If there’s a downside, it’s that a can of this primer will run you about $25 USD. That’s about five times the cost of the Rust-Oleum Filler Primer that usually gets recommended in DIY circles, but the results really do seem to speak for themselves. We wouldn’t necessarily use this on every project, but if you’ve got something that needs an especially fine finish, you’ve at least got an option that doesn’t involve borrowing somebody’s compressor and spray gun.
Hardware hacking can be extremely multidisciplinary. If you only know bits and bytes, but not solder and electrons, you’re limited in what you can build. The same is true for mechanical design, where the forces of stress and strain suddenly apply to your project and the pile of code and PCBs comes crashing to the ground.
In the second half of the workshop, Naman takes these concepts into computer simulation, and gives us good insight into the way that finite-element analysis simulation packages model these same forces on tiny chunks of your project’s geometry to see if it’ll hold up under real world load. The software he uses isn’t free by any definition — it’s not even cheap unless you have a student license — but it’s nonetheless illuminating to watch him work through the flow of roughly designing an object, putting simulated stresses and strains on it, and interpreting the results. If you’ve never used FEA tools before, or are looking for a compressed introduction to first-semester mechanical engineering, this talk might be right up your alley. Continue reading “Remoticon Video: The Mechanics Of Finite Element Analysis”→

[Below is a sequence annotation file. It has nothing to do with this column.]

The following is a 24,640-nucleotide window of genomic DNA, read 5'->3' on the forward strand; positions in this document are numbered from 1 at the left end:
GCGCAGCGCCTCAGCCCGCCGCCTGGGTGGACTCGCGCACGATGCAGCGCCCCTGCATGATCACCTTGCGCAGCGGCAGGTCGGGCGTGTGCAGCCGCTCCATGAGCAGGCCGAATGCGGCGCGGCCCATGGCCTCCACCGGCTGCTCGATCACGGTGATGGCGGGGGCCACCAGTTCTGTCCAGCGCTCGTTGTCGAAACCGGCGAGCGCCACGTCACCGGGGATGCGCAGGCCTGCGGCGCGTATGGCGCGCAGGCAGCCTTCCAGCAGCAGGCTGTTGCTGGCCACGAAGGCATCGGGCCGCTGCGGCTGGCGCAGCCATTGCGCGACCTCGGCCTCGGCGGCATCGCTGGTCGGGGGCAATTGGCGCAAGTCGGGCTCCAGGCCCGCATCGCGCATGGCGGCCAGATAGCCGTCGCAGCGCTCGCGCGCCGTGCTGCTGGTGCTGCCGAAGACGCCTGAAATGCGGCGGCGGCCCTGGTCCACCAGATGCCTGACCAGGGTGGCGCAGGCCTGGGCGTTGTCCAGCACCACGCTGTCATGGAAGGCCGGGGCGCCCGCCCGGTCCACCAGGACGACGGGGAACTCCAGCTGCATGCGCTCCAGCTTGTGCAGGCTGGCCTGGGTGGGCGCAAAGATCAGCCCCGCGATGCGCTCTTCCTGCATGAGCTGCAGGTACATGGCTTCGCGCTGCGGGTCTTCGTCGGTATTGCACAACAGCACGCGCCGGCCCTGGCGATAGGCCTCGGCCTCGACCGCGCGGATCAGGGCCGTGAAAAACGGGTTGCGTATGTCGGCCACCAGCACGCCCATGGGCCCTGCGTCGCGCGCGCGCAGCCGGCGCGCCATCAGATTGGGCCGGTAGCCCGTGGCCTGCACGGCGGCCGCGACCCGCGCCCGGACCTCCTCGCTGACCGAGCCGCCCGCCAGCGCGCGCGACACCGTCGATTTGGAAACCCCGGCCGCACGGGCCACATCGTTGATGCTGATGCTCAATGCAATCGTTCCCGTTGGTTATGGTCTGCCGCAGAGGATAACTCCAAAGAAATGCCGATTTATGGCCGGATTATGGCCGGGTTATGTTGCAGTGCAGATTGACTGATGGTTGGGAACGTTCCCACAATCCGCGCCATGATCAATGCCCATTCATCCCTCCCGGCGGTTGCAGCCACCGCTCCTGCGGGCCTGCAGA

Stop me if this sounds familiar. You are interested in 3D printing but lacked a clear idea of what was involved. Every time you looked into it, it returned to the back burner because after spending your limited free time researching, it still looked like a part time job just to get up to speed on the basics. If this is you, then you’re exactly the reason I say the following: despite 3D printing being more accessible than ever, getting started remains harder than it needs to be. It’s a shame, because there are smart, but busy, people just waiting for that to change.
A highly technical friend and colleague of mine had, off and on, been interested in 3D printing for some time. He had questions, but also didn’t have a very good understanding of the basics because it’s clumsy and time-consuming to research something when one doesn’t even know the right terms.
I told him to video call me. Using my phone I showed him the everyday process, from downloading a model to watching the first layer get put down by the printer. He had researched getting started before, but our call was honestly the first time he had ever seen a 3D printer’s actual workflow, showing hands-on what was involved from beginning to end. It took less than twenty minutes to give him a context into which he could fit everything else, and from where he felt comfortable seeking more information. I found out later, when I politely inquired whether he had found our talk useful, that he had ordered a Prusa MK3S printer later that same day.
It got me thinking. What from our call was important and useful, but not available elsewhere? And why not?